Last week, I had the chance to attend a fabulous meeting with a couple of speakers from Deloitte’s Women’s Network. One of the topics up for discussion was the concept of assembling a diverse group of people we can turn to and rely on for feedback.
This isn’t a revolutionary concept, of course, but it really got me thinking about whether or not I’ve let my network get too insular. Too comfortable. I thought back on the last three people I’ve spoken to for feedback, and not surprisingly, they were all people I’ve turned to for years.
I think it’s time for a shake up.
The point of building a personal board of directors is to get feedback and insight that you wouldn’t get on your own. Or even from a trusted friend.
So, who should be on the board?
Obviously, you need a representation from people you trust. You should always include those with whom you share a long history, those that might know you more than yourself some days. Their feedback is almost always right on, and they could be either a professional colleague or personal friend.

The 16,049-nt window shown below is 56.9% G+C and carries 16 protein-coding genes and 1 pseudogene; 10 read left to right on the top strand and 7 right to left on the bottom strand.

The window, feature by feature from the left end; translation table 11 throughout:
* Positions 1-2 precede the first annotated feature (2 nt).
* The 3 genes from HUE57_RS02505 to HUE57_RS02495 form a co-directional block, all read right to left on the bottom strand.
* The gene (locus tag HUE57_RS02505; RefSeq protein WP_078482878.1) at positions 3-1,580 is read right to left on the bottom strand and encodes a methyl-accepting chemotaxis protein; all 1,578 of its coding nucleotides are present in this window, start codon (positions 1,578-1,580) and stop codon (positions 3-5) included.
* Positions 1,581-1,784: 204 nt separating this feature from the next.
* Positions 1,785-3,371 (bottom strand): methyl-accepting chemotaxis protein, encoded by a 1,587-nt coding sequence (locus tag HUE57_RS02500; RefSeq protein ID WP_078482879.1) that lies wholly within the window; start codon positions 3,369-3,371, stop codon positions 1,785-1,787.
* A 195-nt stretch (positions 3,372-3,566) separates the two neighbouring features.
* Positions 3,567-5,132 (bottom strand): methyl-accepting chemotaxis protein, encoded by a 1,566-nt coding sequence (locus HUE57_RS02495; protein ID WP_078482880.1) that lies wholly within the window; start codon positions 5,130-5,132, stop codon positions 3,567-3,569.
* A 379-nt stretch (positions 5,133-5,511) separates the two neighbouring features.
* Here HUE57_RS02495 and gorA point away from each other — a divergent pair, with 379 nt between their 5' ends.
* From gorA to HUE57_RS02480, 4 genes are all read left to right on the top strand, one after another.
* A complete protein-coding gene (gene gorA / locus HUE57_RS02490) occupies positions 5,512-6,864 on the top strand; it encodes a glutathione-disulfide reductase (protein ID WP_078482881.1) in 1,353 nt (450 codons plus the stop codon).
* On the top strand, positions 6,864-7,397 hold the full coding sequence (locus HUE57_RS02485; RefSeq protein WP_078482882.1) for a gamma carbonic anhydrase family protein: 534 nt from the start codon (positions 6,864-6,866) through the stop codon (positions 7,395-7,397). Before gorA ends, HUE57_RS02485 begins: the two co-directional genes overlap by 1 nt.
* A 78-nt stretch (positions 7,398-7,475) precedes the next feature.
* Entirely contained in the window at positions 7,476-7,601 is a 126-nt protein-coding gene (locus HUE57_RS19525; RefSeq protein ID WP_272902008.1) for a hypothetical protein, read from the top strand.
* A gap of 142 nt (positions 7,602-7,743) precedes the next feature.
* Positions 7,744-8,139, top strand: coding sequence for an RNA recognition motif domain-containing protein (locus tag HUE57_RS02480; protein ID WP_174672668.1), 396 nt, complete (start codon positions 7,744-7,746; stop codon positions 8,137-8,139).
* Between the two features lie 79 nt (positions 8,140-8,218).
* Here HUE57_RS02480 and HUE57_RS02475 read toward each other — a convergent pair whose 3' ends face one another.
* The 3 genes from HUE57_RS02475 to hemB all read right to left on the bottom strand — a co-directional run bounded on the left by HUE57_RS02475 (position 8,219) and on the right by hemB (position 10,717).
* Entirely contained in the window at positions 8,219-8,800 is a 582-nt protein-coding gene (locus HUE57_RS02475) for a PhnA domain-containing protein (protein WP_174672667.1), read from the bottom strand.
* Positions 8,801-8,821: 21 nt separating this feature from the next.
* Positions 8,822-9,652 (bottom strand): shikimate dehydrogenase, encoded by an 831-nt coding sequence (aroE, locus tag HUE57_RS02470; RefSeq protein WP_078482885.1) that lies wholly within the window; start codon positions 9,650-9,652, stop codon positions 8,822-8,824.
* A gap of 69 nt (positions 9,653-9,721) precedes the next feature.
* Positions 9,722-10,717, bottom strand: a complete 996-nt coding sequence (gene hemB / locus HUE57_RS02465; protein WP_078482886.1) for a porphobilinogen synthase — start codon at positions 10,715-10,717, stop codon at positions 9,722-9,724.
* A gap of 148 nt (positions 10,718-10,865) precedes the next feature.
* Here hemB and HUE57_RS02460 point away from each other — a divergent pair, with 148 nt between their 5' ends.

You also need representation from one ring outside the inner circle of friends and trust. This would include those whose opinions you value. They may be functional experts, or past colleagues, and are certainly well respected.
Lastly, and this is the group we often exclude, we need to have someone who really is outside of our personal comfort zone. This person may not see eye to eye with you on several past occasions, but they are someone who is respected, honest, and forthright.
Ideally, a personal board of directors would consist of 4-5 people in total. Small enough to be able to give you good feedback when you need it, but big enough to offer diversity of thought and perception.
I can’t even remember the last time I asked someone out of my comfort zone for feedback. Can you?
by Channon C.